TERRE HAUTE —
We hope visitors see a Terre Haute striving to honor its past and reach for its future
An exciting weekend is about to unfold in Terre Haute.
Visitors from across the country will flow into the city to experience activities surrounding the unveiling of the bronze statue of Indiana State University basketball icon Larry Bird. Some of those guests carry famous names as former teammates, coaches, rival players and writers connected with Larry’s years as a Springs Valley High School standout, a Sycamore, a Boston Celtic, a 1992 “Dream Team” member, and an Indiana Pacers coach and executive.
Some visitors are his longtime fans, former Terre Hauteans and ISU alums. Some may be visiting town for the first time since Larry left ISU, or ever.
Downtown Terre Haute has changed in many ways since Larry graduated and headed east to Boston in 1979.
For starters, Hulman Center looks different inside. Amidst the banners hanging on its walls are two retired jersey numbers — Larry’s 33 and another former Sycamore great and NBA player Duane Klueh’s 54. The squishy Tartan surface Larry played on from ’76 to ’79 was replaced by a hardwood court in 1989. In 2008, the university gave the floor a name — Nellie and John Wooden Court, in honor of the former Sycamore coach and his beloved wife.
As the new statue, those lofty jerseys and the Wooden Court moniker show, Terre Haute has made progress in putting its past and future in proper perspective. Significant slices of local history are being blended into the 21st-century culture.
The city’s iconic Crossroads of America intersection provides the perfect example. Shops and eateries wear colorful storefronts along the southwest corner of Seventh Street and Wabash Avenue.
Yes, the fabled, old Terre Haute House is gone, having deteriorated for decades on the northeast corner and wisely torn down in 2005. That space is now lively, though, occupied by the Hilton Garden Inn, with a companion hotel, the Candlewood Suites, across Wabash in the refurbished Tribune Building.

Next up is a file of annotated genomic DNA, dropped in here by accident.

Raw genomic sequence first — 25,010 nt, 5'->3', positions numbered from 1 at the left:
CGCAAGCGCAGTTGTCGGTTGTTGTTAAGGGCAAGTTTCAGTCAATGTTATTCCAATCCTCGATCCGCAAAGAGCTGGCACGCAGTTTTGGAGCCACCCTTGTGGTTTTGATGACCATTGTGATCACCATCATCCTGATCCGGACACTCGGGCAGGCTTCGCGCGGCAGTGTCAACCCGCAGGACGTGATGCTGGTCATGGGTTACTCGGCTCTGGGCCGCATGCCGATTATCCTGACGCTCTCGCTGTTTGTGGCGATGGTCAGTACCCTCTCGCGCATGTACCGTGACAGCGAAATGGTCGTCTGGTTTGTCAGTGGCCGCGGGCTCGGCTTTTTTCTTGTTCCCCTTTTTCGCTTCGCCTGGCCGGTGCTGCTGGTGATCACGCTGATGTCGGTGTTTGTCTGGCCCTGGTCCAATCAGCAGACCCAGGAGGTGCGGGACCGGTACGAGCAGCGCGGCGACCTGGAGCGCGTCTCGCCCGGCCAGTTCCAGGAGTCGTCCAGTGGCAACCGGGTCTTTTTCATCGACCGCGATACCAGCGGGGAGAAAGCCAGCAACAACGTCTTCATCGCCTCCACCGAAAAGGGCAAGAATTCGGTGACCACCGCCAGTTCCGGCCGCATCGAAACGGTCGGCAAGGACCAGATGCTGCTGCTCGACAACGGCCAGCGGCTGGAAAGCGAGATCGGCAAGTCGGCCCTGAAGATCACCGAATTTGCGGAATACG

On the northwest Crossroads corner, tourists will see a distinguished looking bronzed guy, jotting down notes and sitting on a bench. It’s Terre Haute poet Max Ehrmann, whose peace poem, “Desiderata,” is an international classic. A visitor can sit beside Max and look east down Wabash to see the spectacular, 26,000-square-foot Terre Haute Children’s Museum, which adjoins the Candlewood Suites and opened in 2010. Over Max’s shoulders sits the ISU Scott College of Business in the former Federal Building, beautifully remodeled and dedicated in 2012.
Max’s vantage point is part of the cool, sculpture-lined Seventh Street Arts Corridor, which leads north to Cherry Street and the ISU campus.
And, when folks tour the university grounds, they’ll find the place looks far different from the 1970s. Traffic no longer buzzes through the heart of campus. It feels like a place to stay and learn, rather than pass through. It’s growing, too. Enrollment hit 12,488 this fall, its highest since 1972.
In its master plan, a roadmap to the future, ISU intends to place outdoor athletic facilities west of Third Street along the Wabash riverfront. ISU’s plan fits with a communitywide reconnection with the Wabash. On Saturday, visitors will find local folks pulling invasive shrubs from the riverside, where the City of Terre Haute is building a scenic, one-mile trail south of Fairbanks Park. The work is part of the wildly successful 2013 Year of the River celebration, an awareness-raising project that illuminates the Wabash’s cultural, economic and historic impact.
Terre Haute has been busy. While acknowledging some lingering shortcomings, the town hopes visitors like what they see.